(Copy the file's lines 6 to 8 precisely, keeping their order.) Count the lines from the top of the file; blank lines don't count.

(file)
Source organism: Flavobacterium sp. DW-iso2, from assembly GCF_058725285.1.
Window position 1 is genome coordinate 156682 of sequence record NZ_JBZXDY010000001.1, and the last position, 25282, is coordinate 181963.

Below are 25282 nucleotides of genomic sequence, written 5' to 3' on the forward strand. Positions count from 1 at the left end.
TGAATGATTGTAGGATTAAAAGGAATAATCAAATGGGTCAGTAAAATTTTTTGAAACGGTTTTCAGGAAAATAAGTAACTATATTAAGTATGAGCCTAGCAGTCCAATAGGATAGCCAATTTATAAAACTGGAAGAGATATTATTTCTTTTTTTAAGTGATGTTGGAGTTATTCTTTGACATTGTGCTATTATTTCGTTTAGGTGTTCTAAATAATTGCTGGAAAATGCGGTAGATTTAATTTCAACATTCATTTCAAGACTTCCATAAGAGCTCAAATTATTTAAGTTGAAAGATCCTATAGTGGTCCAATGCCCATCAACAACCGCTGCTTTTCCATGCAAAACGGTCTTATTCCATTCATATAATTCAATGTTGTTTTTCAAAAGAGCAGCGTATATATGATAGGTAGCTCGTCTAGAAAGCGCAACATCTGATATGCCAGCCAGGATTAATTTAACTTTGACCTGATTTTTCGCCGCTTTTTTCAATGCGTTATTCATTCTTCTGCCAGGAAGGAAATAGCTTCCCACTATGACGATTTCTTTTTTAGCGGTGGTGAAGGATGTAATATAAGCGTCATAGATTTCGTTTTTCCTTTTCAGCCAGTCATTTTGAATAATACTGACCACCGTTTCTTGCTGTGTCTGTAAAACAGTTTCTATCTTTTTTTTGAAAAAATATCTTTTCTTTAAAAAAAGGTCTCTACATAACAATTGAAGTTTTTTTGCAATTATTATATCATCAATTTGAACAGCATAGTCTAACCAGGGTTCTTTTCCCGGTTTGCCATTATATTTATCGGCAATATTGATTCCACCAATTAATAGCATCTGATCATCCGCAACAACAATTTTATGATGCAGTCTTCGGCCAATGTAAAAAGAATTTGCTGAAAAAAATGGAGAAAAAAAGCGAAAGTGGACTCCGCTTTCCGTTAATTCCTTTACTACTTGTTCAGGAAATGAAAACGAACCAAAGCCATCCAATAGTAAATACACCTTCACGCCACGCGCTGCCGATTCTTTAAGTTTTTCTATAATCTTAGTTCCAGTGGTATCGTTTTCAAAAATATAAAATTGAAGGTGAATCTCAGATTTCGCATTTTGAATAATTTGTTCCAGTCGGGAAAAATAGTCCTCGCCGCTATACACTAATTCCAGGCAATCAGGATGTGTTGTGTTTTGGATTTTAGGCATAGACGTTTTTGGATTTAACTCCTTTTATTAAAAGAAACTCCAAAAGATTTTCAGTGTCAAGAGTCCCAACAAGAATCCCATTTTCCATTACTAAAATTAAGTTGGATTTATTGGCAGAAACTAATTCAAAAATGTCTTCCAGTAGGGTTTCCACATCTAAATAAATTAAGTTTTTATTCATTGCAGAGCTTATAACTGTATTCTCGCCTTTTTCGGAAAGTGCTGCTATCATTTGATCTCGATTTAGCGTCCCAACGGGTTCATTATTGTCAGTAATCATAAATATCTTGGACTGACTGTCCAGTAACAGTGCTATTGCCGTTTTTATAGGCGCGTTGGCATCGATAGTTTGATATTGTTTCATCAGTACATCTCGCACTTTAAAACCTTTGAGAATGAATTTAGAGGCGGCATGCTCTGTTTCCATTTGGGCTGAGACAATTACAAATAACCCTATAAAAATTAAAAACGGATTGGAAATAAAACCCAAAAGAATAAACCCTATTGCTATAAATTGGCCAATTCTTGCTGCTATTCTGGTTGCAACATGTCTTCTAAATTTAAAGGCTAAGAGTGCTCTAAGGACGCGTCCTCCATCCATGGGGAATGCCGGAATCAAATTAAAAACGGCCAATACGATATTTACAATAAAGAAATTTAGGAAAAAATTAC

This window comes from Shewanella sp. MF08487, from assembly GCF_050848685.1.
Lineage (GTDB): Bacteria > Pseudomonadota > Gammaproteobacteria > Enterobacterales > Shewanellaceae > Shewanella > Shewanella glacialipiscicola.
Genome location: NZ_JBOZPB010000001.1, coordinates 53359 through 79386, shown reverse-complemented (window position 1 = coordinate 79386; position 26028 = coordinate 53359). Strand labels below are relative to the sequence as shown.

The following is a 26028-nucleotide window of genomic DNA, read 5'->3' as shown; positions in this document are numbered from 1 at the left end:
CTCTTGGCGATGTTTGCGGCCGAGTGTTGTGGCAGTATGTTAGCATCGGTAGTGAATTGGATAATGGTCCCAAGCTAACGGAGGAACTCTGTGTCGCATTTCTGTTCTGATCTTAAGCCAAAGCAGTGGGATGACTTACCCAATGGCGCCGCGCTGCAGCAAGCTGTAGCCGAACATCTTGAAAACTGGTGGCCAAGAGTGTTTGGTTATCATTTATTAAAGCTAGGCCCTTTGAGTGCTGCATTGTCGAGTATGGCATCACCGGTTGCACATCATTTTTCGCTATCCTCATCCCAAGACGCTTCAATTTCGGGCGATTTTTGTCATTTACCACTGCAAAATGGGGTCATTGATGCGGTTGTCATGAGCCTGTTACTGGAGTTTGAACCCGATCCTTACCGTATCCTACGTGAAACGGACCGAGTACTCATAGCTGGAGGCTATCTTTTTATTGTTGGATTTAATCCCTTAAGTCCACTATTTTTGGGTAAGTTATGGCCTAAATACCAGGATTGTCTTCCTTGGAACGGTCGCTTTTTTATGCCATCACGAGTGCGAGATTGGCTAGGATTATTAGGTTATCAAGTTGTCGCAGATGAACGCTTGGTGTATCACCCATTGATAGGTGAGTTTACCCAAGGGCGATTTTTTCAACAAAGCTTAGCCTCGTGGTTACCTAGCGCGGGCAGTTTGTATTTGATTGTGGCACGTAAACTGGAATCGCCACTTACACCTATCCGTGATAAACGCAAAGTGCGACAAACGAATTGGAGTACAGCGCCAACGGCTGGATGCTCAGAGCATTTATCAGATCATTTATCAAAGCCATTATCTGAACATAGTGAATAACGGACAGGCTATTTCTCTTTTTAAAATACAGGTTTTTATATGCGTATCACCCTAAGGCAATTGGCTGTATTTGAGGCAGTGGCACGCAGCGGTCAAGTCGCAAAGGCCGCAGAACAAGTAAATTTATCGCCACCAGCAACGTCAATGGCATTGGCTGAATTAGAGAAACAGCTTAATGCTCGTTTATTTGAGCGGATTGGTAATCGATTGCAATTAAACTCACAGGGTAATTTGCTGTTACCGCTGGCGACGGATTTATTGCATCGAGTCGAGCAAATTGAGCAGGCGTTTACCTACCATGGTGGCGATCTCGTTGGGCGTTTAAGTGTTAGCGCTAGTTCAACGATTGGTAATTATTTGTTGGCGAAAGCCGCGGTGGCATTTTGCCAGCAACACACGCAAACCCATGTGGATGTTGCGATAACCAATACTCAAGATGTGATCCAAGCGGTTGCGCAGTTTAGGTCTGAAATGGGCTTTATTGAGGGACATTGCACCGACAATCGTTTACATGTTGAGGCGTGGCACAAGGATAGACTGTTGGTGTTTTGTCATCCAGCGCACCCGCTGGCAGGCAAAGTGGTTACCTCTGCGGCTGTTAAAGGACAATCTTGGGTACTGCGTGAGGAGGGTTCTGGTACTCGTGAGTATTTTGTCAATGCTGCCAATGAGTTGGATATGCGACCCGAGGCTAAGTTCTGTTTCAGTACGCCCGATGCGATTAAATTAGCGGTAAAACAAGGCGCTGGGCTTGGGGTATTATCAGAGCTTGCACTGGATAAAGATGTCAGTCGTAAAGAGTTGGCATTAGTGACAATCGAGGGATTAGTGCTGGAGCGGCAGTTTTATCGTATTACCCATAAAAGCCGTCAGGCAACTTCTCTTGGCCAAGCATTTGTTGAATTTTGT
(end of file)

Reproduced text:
Lineage (GTDB): Bacteria > Pseudomonadota > Gammaproteobacteria > Enterobacterales > Shewanellaceae > Shewanella > Shewanella glacialipiscicola.
Genome location: NZ_JBOZPB010000001.1, coordinates 53359 through 79386, shown reverse-complemented (window position 1 = coordinate 79386; position 26028 = coordinate 53359). Strand labels below are relative to the sequence as shown.

The following is a 26028-nucleotide window of genomic DNA, read 5'->3' as shown; positions in this document are numbered from 1 at the left end: